Issue 4| Messaging: You have to have the right messages in crisis situations.

Since breaking her silence on the issue, Fantasia has been honest about having a relationship with Cook. She has also been quick to deflect blame in the situation.  While she isn't pointing fingers at him directly or making him out to be the bad guy by defaming his character, she isn't outright taking responsibility for her part in the situation.  She hasn't come out in any interview and stated that she was wrong in any way or issued an apology (from her mouth, not through a statement issued by her manager) for the role she played in this.  This is key for anyone in a crisis situation.

The lesson. There are several lessons we can learn from Fantasia:

  • Be honest from the start.  If you aren't honest from the start you could jeopardize your credibility once you start being honest.
  • Own your mistakes. Playing the victim turns your power over to other people.  You must own your mistakes and take control of how you will work to overcome them.  Share that and show it in your actions.  As my Twitter friend @strategicgal suggests: Complete redemption comes when you own your part in any situation. It increases your credibility and strips others of their power over you.
  • Don't allow others to control your message or when you issue it.


on 2011-08-01 12:17 by Brandi N. Williams, APR

A few weeks ago it was reported that Fantasia was preggers.  She came out with a statement saying that she wasn't pregnant.  She said the weight she'd gained was the result of preparation for her getting ready to play Mahalia Jackson in an upcoming movie.  In true Fantasia fashion she later comes back and lets us know she's pregnant.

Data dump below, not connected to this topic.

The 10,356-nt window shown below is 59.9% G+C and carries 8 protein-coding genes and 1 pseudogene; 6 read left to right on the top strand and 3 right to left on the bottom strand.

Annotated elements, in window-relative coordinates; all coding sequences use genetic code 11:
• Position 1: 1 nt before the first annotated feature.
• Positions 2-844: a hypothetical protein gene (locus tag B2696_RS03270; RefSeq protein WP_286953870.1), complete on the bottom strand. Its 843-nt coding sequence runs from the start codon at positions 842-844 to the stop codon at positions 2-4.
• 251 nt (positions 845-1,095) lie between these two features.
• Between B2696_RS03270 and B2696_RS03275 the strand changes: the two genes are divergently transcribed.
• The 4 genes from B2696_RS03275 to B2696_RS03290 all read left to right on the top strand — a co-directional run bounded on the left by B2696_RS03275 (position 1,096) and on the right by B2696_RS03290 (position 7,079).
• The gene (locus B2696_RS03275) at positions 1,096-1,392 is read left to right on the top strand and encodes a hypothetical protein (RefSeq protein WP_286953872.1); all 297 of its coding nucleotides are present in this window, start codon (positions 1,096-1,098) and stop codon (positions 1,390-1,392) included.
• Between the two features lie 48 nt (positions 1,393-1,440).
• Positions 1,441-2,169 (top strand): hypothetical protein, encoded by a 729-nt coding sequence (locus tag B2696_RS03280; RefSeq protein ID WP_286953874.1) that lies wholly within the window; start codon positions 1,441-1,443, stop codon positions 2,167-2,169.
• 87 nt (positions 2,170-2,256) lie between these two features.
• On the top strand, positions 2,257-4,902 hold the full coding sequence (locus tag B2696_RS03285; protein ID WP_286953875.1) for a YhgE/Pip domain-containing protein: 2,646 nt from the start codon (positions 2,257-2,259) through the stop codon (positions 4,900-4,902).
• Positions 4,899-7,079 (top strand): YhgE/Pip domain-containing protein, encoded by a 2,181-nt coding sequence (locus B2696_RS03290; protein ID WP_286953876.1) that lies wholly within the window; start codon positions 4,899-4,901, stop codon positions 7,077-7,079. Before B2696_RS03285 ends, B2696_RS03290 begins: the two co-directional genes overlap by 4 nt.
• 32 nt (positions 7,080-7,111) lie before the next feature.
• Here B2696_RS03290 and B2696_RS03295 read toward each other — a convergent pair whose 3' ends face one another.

The lesson (again). Don't lie. The truth is ALWAYS better than a lie.

And a bit of advice ... get a new team.  They keep you looking crazy!


on 2010-08-24 15:10 by Brandi N. Williams, APR

I missed Fantasia's live interview with Robin Roberts of GMA this morning, but I was interested in hearing what she had to say in her first live television interview since the attempted suicide. It looks like she has gotten it together.  She has learned the crisis PR lessons.  In the interview, Fantasia is real and honest (two things that she has always been until this relationship incident).  She speaks about the challenges she faces and helps to humanize herself (all she has to do next is accept ownership for the repeated issues ...). Great job 'Tasia.


on 2010-08-26 16:13 by Brandi N. Williams, APR

I didn't catch Fantasia live on "Lopez Tonight" last night. It wasn't because I missed it (that was why I didn't see her on GMA). I made a conscious decision NOT to watch. I didn't want to hear the same story over again. Well, somehow I found the video online (and I wasn't looking) and I enjoyed hearing her talk to George. I enjoyed hearing the old Fantasia.  I am rooting for you ... for women all around the world who know the struggle you are experiencing.  I hold fast to the fact that it starts with you freeing yourself. It requires you to stop frontin' and get real.

Fantasia on "Lopez Tonight"


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How Do You Say, "I'm Sorry?"

Note: This post was started on August 18; however, it was not completed until after the Chris Brown interview with Larry King on CNN.


Last night Chris Brown did an interview with Larry King.  The goal, I thought, was to speak publicly for the first time since his sentencing about the incident between him and former girlfriend Rhianna.

A few Sundays ago Michael Vick talked for the first time about his sentence.

Clifford Harris, better known to most as TI or TIP, is currently serving time on federal weapons charges.